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Timothy B. Lee

Timothy B. Lee

Timothy B. Lee covers technology policy, including copyright and patent law, telecom regulation, privacy, and free speech. He also writes about the economics of technology. He has previously written for Ars Technica and Forbes. You can follow him on Twitter or send him email.

Brian Fung

Brian Fung

Brian Fung covers technology for The Washington Post, focusing on electronic privacy, national security, digital politics and the Internet that binds it all together. He was previously the technology correspondent for National Journal and an associate editor at the Atlantic. His writing has also appeared in Foreign Policy, Talking Points Memo, the American Prospect and Nonprofit Quarterly. Follow Brian on Google+ .

Andrea Peterson

Andrea Peterson

Andrea Peterson covers technology policy for The Washington Post, with an emphasis on cybersecurity, consumer privacy, transparency, surveillance and open government. She also delves into the societal impacts of technology access and how innovation is intertwined with cultural development.

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Posted at 12:34 PM ET, 02/14/2013

Online sales tax bill is back in the spotlight #thecircuit

Online sales tax debate: The debate over online sales taxes is revving back up: On Thursday the Marketplace Fairness Act was reintroduced in the Senate .

The act has the support of the Retail Industry Leaders Association, an organization that counts executives from Walmart, Walgreen’s, REI and others on its board, but it drew a swift critical statement from eBay.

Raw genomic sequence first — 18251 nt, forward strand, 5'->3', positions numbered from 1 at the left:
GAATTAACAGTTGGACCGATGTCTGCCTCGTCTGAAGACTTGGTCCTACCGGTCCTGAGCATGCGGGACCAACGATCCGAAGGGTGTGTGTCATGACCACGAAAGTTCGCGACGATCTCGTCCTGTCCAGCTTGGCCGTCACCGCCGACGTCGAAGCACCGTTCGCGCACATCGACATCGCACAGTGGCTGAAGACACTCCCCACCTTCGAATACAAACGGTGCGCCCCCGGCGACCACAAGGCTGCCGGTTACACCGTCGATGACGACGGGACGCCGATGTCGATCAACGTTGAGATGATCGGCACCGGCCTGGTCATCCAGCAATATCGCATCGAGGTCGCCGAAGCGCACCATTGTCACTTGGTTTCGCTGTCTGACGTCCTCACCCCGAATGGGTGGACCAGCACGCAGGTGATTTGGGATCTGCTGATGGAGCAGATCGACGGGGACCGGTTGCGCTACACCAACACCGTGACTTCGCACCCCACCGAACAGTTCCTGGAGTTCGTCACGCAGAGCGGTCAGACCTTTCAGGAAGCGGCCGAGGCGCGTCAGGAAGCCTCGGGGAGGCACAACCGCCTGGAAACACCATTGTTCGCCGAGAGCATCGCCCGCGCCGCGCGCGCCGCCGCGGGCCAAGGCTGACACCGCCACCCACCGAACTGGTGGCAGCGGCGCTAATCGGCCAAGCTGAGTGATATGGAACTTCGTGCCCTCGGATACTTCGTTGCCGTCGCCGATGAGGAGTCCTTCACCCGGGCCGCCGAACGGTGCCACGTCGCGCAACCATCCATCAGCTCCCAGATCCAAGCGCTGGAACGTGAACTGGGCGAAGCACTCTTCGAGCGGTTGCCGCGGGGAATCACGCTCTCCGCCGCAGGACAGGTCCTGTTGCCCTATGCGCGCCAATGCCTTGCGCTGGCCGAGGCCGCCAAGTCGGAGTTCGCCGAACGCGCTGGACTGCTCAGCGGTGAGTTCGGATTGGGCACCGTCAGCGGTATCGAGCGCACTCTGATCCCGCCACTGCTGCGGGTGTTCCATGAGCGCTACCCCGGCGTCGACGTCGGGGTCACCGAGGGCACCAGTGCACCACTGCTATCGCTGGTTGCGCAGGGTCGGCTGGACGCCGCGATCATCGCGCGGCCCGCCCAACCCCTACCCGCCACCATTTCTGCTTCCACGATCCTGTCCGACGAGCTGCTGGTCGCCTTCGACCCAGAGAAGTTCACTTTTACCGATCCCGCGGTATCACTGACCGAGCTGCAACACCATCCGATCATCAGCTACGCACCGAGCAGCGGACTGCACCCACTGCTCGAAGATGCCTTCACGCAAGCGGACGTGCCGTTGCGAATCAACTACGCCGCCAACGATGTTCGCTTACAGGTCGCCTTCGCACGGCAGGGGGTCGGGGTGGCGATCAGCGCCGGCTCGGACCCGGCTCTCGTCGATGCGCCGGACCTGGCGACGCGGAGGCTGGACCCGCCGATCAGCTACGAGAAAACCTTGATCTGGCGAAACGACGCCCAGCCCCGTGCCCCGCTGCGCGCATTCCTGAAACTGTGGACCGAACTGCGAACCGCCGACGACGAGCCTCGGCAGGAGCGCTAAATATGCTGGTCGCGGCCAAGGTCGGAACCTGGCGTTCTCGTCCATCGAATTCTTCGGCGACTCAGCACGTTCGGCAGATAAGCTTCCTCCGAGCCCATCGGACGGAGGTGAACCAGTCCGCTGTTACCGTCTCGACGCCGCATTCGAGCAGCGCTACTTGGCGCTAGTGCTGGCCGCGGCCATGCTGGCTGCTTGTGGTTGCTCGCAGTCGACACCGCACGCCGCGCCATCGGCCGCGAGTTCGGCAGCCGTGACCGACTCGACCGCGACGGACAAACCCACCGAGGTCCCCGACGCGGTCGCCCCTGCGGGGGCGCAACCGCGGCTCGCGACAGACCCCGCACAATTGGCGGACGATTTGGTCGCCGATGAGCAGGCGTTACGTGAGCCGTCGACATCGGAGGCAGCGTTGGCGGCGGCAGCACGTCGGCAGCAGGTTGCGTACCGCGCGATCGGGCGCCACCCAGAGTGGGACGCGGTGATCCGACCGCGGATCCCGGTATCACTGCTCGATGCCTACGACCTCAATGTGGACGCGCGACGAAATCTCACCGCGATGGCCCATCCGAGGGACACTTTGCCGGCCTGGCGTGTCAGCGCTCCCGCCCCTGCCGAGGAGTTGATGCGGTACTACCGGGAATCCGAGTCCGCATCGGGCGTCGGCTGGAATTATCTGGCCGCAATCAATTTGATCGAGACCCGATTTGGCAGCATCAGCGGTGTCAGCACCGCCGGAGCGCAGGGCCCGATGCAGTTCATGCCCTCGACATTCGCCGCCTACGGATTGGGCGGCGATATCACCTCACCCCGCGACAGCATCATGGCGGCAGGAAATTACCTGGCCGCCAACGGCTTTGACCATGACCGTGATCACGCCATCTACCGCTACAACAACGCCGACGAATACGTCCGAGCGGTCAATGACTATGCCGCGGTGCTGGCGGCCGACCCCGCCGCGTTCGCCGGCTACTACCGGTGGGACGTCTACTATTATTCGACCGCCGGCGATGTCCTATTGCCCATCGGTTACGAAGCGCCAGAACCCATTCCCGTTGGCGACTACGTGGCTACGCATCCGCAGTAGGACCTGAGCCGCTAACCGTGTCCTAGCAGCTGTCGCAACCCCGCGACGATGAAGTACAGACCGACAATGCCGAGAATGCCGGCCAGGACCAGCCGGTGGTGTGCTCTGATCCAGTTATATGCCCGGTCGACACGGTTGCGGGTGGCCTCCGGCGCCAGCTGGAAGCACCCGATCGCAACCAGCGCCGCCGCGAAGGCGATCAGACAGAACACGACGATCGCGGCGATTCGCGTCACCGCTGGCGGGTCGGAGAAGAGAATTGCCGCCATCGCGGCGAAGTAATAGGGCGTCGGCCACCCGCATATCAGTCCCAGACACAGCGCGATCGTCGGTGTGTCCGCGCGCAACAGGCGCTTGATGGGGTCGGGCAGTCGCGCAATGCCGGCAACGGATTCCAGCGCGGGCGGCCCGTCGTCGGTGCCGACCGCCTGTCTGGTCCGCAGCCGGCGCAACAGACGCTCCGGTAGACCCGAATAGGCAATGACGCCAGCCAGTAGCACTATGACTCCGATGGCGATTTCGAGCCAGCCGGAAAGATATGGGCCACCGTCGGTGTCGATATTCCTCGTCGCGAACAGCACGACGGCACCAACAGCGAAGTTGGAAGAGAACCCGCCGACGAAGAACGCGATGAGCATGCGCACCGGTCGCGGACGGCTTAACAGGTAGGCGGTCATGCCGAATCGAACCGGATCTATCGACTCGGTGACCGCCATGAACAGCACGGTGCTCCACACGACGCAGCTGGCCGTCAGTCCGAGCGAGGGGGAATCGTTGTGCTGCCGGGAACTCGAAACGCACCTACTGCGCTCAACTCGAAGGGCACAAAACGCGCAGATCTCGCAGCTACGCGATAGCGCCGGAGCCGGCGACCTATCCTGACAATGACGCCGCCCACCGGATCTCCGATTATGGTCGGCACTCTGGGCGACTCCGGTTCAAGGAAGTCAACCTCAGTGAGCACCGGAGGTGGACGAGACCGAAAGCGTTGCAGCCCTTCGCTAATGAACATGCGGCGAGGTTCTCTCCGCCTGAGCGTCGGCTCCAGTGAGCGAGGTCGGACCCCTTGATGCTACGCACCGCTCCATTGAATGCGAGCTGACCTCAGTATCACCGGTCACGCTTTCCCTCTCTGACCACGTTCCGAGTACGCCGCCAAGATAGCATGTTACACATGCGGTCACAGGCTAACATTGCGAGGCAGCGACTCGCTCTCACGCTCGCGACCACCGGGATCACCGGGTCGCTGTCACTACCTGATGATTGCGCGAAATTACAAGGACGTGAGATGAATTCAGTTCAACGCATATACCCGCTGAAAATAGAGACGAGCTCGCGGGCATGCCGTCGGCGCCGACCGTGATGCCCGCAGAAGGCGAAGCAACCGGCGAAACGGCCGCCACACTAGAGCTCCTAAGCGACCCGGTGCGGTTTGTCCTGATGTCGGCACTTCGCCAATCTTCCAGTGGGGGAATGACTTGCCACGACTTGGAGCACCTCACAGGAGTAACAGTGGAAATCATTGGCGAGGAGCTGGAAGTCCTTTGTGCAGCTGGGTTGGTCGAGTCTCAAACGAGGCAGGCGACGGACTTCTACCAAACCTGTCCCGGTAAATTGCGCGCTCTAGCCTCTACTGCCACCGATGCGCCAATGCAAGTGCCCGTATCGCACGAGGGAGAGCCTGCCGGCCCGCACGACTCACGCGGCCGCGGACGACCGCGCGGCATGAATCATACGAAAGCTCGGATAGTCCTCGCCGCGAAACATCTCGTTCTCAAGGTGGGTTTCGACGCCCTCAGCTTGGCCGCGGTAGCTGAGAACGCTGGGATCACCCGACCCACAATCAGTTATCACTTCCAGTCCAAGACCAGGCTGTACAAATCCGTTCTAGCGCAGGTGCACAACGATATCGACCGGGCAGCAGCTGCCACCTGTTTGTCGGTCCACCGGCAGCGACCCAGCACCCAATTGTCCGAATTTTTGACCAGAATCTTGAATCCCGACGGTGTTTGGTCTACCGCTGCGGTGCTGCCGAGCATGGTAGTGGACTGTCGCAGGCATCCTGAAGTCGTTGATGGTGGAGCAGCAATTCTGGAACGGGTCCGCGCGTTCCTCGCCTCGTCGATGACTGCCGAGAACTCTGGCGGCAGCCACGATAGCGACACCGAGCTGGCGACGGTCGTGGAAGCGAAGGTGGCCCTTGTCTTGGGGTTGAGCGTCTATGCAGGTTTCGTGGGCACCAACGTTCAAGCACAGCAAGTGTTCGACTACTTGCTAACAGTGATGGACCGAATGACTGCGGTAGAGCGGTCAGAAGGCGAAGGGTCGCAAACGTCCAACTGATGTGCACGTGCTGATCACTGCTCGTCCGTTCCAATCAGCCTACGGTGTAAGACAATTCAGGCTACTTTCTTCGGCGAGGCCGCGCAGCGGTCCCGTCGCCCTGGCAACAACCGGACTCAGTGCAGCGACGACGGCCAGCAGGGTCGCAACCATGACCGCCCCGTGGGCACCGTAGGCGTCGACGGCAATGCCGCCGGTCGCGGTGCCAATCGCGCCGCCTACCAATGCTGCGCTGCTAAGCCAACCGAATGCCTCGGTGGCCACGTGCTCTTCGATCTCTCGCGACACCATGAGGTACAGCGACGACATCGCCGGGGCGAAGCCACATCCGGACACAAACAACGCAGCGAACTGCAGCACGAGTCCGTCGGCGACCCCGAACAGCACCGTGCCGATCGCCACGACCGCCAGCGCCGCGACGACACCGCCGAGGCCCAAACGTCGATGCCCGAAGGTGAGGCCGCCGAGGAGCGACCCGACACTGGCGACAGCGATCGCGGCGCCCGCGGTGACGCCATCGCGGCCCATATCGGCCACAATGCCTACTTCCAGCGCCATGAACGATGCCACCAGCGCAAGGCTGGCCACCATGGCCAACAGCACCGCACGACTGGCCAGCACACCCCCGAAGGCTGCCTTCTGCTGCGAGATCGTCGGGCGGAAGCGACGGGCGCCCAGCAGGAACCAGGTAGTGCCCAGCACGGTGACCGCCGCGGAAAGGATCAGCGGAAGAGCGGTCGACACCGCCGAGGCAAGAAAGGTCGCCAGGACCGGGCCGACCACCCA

The company said that such a law could prevent small businesses from moving into the online space, and it called for a “meaningful small business exemption” to the bill.

When it was first introduced, the bill had the backing of other major online retailers, including Amazon.

Twitter advertising: Twitter’s real-time advertising model has made the platform an important megaphone for marketers and lobbyists — something that became clear during the State of the Union address, The Washington Post reported.

The National Rifle Association, for example, got a winning bid on the “#SOTU” hashtag, while AARP nabbed the ads for “#POTUS” and ”#JOBS.”

The platform’s emergence as an important tool to reach a real-time audience has become even clearer in recent months, particularly during events such as the Super Bowl.

“Twitter is the great leveler. . . . Nothing is more effective than a message that compels response or affirmation,” Abram Olmstead, a manager for the U.S. Chamber of Commerce’s digital communications team, told The Post.

Manufacturing in Silicon Valley: Following up on a call Obama made during his Tuesday State of the Union address, Rep. Mike Honda (D-Calif.) sent a letter to the president Thursday calling for the United States to create three more manufacturing innovation hubs.

In the letter, Honda urged that Silicon Valley become one of those hubs, noting that 18 percent of he region’s jobs are already in manufacturing. He also argued that the area would be ideal for making next-generation technologies, such as new semiconductor chips.

Adobe issues security advisory: Adobe is advising customers to turn on security settings in Windows and on Macs. The company alerted users on Wednesday to the vulnerability, following reports that hackers were exploiting the security flaw in document disguised as a visa form for visitors to Turkey.

In its advisory, the company recommends turning on the “Protected View” setting in its program. Users are also advised to be judicious about what PDF files they’re opening.

The security firm FireEye was the first to publicize the vulnerability, according to a report from ZDNet.

By  |  12:34 PM ET, 02/14/2013

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